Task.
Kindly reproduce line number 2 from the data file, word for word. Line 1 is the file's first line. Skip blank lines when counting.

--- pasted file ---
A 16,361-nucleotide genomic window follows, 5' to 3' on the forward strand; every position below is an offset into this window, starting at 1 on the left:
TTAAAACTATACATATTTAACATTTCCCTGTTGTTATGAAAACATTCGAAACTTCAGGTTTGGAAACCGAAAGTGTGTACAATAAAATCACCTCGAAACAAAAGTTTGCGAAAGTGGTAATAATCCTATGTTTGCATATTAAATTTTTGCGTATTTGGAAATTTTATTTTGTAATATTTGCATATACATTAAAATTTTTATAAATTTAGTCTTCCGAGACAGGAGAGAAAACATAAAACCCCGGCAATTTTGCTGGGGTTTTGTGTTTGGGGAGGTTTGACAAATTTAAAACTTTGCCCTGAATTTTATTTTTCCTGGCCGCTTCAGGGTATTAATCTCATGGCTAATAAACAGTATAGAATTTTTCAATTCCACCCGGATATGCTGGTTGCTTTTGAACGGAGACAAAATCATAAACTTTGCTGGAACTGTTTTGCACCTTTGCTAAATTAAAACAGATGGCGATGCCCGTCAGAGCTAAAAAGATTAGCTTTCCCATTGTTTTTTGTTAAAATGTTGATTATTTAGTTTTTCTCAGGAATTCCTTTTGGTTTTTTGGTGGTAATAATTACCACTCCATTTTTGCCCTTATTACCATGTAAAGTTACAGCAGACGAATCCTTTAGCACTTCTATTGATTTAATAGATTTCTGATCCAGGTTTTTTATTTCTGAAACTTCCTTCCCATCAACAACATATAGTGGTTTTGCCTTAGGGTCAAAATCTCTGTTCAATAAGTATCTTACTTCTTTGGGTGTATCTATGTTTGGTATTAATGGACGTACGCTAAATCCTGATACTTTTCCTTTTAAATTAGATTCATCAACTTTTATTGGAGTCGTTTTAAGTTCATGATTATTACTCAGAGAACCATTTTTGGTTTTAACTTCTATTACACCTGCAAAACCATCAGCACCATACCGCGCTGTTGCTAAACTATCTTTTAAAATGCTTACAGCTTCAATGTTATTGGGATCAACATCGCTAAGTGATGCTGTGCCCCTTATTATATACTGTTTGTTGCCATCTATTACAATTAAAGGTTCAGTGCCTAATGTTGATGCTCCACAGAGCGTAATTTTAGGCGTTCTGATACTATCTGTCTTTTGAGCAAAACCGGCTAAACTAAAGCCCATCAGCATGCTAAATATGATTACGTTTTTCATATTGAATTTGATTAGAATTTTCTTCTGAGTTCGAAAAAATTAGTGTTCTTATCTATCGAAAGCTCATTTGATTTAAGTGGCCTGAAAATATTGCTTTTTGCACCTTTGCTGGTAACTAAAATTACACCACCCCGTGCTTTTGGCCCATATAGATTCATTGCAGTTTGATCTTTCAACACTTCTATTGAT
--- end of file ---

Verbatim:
TTAAAACTATACATATTTAACATTTCCCTGTTGTTATGAAAACATTCGAAACTTCAGGTTTGGAAACCGAAAGTGTGTACAATAAAATCACCTCGAAACAAAAGTTTGCGAAAGTGGTAATAATCCTATGTTTGCATATTAAATTTTTGCGTATTTGGAAATTTTATTTTGTAATATTTGCATATACATTAAAATTTTTATAAATTTAGTCTTCCGAGACAGGAGAGAAAACATAAAACCCCGGCAATTTTGCTGGGGTTTTGTGTTTGGGGAGGTTTGACAAATTTAAAACTTTGCCCTGAATTTTATTTTTCCTGGCCGCTTCAGGGTATTAATCTCATGGCTAATAAACAGTATAGAATTTTTCAATTCCACCCGGATATGCTGGTTGCTTTTGAACGGAGACAAAATCATAAACTTTGCTGGAACTGTTTTGCACCTTTGCTAAATTAAAACAGATGGCGATGCCCGTCAGAGCTAAAAAGATTAGCTTTCCCATTGTTTTTTGTTAAAATGTTGATTATTTAGTTTTTCTCAGGAATTCCTTTTGGTTTTTTGGTGGTAATAATTACCACTCCATTTTTGCCCTTATTACCATGTAAAGTTACAGCAGACGAATCCTTTAGCACTTCTATTGATTTAATAGATTTCTGATCCAGGTTTTTTATTTCTGAAACTTCCTTCCCATCAACAACATATAGTGGTTTTGCCTTAGGGTCAAAATCTCTGTTCAATAAGTATCTTACTTCTTTGGGTGTATCTATGTTTGGTATTAATGGACGTACGCTAAATCCTGATACTTTTCCTTTTAAATTAGATTCATCAACTTTTATTGGAGTCGTTTTAAGTTCATGATTATTACTCAGAGAACCATTTTTGGTTTTAACTTCTATTACACCTGCAAAACCATCAGCACCATACCGCGCTGTTGCTAAACTATCTTTTAAAATGCTTACAGCTTCAATGTTATTGGGATCAACATCGCTAAGTGATGCTGTGCCCCTTATTATATACTGTTTGTTGCCATCTATTACAATTAAAGGTTCAGTGCCTAATGTTGATGCTCCACAGAGCGTAATTTTAGGCGTTCTGATACTATCTGTCTTTTGAGCAAAACCGGCTAAACTAAAGCCCATCAGCATGCTAAATATGATTACGTTTTTCATATTGAATTTGATTAGAATTTTCTTCTGAGTTCGAAAAAATTAGTGTTCTTATCTATCGAAAGCTCATTTGATTTAAGTGGCCTGAAAATATTGCTTTTTGCACCTTTGCTGGTAACTAAAATTACACCACCCCGTGCTTTTGGCCCATATAGATTCATTGCAGTTTGATCTTTCAACACTTCTATTGAT